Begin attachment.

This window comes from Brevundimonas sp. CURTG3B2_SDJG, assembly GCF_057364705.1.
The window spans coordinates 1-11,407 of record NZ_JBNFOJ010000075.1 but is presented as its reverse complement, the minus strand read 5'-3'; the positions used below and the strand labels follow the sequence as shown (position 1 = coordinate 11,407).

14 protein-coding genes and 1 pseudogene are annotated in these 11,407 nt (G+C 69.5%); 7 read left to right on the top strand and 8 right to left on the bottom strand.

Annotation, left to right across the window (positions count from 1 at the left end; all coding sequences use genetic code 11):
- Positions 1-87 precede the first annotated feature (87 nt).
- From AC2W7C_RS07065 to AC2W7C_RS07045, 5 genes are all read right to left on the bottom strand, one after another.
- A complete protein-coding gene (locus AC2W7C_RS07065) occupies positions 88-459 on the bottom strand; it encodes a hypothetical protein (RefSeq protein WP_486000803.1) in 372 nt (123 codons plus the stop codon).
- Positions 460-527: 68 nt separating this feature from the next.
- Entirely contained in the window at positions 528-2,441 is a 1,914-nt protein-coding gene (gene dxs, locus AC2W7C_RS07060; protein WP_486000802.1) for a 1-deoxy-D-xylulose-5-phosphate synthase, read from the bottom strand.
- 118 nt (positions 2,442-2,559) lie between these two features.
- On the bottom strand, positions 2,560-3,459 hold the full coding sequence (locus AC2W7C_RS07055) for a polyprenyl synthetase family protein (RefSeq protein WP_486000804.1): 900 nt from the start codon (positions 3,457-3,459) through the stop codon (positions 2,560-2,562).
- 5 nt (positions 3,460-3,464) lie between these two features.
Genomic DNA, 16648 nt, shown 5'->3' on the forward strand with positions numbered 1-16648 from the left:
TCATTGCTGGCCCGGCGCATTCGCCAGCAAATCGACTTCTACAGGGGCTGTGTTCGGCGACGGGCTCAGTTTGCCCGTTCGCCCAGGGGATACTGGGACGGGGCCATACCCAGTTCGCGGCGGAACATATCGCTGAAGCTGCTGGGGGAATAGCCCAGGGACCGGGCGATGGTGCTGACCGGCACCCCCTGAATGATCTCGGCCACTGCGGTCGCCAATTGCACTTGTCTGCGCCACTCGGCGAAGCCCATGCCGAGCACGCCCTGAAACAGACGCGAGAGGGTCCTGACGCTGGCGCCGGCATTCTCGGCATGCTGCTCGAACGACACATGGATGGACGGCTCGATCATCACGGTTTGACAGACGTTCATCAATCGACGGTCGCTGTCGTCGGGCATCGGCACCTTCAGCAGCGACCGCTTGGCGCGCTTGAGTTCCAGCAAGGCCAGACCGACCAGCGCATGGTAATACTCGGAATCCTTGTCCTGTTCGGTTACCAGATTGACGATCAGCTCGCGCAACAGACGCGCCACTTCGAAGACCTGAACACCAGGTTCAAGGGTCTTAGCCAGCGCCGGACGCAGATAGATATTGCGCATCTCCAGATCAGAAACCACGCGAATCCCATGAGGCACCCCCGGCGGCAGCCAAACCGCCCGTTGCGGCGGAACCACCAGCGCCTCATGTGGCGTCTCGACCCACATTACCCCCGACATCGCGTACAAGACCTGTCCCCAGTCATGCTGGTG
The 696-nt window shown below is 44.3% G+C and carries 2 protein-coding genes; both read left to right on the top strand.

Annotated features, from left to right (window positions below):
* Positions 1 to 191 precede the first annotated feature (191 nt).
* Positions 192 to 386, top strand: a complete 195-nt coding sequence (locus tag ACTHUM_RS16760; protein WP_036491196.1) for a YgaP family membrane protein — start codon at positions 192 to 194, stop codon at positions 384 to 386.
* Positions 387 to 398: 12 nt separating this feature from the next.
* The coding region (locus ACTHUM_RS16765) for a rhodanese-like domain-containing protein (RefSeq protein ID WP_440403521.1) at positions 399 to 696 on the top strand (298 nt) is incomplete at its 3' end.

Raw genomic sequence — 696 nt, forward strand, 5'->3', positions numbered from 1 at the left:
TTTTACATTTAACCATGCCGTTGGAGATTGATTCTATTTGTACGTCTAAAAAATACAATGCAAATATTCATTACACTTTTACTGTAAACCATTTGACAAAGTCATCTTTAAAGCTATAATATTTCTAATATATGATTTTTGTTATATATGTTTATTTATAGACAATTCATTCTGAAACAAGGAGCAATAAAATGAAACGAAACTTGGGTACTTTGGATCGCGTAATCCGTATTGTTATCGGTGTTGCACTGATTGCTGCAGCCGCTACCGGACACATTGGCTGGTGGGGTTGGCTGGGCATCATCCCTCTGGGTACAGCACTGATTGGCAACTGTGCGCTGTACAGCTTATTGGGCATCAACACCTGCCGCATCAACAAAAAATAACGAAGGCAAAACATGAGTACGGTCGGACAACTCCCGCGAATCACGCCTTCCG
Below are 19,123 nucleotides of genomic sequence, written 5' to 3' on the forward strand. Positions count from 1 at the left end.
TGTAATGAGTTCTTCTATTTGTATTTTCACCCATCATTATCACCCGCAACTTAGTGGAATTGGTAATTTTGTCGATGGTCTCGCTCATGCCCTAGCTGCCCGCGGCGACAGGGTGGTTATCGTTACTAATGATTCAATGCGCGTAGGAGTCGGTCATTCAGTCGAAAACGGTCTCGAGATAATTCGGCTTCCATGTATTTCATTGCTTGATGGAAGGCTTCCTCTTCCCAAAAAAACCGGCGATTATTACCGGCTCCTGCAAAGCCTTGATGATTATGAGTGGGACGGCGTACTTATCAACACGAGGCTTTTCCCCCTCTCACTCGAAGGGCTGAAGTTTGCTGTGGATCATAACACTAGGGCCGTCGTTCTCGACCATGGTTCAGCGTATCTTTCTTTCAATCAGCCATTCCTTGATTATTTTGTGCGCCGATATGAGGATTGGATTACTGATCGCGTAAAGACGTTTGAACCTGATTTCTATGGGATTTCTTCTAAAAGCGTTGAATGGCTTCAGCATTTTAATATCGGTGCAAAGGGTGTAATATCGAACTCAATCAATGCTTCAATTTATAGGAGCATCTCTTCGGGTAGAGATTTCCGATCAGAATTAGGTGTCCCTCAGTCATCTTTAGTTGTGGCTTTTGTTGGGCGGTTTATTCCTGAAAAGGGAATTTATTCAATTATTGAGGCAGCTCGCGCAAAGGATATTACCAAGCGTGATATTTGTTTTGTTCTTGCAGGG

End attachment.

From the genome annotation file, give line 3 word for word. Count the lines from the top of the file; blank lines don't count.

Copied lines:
14 protein-coding genes and 1 pseudogene are annotated in these 11,407 nt (G+C 69.5%); 7 read left to right on the top strand and 8 right to left on the bottom strand.